French spy who sabotaged the Greenpeace's Rainbow Warrior ship apologises

Former secret service agent, Jean-Luc Kister, has apologised for his role in the sinking which lead to the death of a Portugese photographer

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The Independent Online

The bomber behind the sinking of a Greenpeace ship off the coast of New Zealand 30 years ago has apologised for his actions for the first time.

Jean-Luc Kister, a French secret service agent, went on the Sunday programme of TVNZ, a New Zealand broadcaster, to apologise for his role in sinking the Rainbow Warrior in July 1985 which led to the death of a Portuguese photographer on board.

He told the programme "I would like to to take this opportunity to express my deepest regret” and said the death of Fernando Pereira was an "unfortunate accident".

The destruction of the vessel was "an unfair, clandestine operation conducted in an allied, friendly and peaceful country" he added.

The French spies used "limpet bombs" to blow a blow in the side of the ship, causing it to sink

He said he had decided to apologise now because the act was weighing on his conscience and said they knew it was “like using boxing gloves to crush a mosquito” but they had to obey orders because they were soldiers.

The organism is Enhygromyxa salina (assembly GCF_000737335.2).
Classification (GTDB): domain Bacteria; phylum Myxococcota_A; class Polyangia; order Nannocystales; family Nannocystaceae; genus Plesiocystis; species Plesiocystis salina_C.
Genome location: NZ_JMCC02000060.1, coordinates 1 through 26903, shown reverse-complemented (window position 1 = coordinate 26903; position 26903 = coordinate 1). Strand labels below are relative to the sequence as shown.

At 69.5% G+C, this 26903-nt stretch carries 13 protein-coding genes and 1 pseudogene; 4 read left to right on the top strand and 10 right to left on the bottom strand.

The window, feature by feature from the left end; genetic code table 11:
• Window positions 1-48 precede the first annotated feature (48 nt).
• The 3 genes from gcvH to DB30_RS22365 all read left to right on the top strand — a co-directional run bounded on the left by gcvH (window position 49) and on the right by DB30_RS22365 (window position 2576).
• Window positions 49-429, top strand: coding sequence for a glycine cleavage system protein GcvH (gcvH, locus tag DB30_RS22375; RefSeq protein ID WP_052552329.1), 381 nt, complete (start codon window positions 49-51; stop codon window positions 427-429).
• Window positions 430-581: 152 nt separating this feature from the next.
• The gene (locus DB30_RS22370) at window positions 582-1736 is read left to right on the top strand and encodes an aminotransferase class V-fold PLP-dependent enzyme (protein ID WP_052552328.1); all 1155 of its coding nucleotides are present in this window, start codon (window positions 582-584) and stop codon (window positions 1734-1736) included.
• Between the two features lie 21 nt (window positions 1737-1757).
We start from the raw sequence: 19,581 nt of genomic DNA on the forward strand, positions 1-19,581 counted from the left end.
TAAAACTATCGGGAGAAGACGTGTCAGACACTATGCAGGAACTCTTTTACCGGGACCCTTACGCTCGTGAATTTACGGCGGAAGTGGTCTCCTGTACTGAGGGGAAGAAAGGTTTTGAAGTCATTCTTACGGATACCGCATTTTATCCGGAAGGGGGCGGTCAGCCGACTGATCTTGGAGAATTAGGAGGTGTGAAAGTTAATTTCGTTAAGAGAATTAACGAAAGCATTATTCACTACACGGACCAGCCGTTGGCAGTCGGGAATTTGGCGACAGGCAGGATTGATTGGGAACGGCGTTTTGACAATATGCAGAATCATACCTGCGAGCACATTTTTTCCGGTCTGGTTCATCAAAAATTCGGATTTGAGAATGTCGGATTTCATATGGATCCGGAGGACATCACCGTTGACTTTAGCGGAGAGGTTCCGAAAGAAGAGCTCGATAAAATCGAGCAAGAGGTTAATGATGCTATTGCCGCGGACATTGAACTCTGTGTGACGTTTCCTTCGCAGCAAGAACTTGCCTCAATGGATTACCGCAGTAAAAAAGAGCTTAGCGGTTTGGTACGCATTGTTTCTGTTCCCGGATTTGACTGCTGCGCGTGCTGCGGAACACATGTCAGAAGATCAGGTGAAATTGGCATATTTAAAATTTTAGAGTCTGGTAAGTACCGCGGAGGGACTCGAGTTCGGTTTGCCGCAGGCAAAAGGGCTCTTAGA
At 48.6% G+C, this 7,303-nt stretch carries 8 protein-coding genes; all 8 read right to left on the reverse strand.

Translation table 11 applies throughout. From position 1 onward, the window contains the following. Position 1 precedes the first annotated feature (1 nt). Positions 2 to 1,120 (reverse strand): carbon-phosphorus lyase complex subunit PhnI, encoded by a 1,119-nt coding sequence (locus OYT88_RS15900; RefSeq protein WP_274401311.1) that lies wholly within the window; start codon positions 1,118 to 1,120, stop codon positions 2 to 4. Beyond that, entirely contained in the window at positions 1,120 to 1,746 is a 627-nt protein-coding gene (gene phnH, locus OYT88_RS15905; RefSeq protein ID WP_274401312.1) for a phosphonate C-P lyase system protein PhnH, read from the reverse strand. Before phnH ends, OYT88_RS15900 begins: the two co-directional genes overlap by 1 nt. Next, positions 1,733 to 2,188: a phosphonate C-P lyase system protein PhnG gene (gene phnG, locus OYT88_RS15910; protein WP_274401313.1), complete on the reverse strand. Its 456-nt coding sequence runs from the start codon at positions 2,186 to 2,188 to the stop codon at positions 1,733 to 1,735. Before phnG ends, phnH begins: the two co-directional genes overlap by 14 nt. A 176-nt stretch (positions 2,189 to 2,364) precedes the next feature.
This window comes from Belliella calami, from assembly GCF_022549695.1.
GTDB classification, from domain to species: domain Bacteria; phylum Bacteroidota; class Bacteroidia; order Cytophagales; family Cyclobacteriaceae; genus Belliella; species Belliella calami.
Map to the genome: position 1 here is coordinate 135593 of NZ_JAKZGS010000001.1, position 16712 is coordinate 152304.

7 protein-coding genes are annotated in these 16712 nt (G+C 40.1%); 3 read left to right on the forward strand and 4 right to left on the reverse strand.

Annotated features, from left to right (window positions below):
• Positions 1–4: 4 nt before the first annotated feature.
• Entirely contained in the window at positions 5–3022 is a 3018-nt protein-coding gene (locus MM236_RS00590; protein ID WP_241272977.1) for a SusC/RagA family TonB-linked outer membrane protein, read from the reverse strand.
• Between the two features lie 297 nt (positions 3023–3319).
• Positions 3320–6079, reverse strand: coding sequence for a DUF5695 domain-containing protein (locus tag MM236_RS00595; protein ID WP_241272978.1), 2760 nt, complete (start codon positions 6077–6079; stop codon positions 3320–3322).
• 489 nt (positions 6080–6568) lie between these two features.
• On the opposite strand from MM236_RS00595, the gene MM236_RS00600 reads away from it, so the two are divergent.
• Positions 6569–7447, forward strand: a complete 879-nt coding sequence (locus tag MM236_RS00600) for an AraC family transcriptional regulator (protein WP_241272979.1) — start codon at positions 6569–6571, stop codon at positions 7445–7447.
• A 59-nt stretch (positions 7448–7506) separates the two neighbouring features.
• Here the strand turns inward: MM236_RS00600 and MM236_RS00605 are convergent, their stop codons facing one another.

Mr Kister was part of a 12 member team who attached two “limpet mines” to the hull of Greenpeace’s ship while it was docked in the Port of Auckland.

One of the team was Gerald Royal, the brother of the current French environment minister and former partner of President François Hollande, Segolene Royal, according to the BBC

The ship was on its way to protest against French nuclear testing in the Mururoa atoll in French Polynesia.

Photographer Fernando Pereira drowned in the incident


Only two members of the team responsible for the attack, Dominique Prieur and Alain Mafart, were ever convicted.

They were found guilty of manslaughter and were sentenced to 10 and seven years each but only served two years on the a base in French Polynesian island of Hao after a UN negotiation.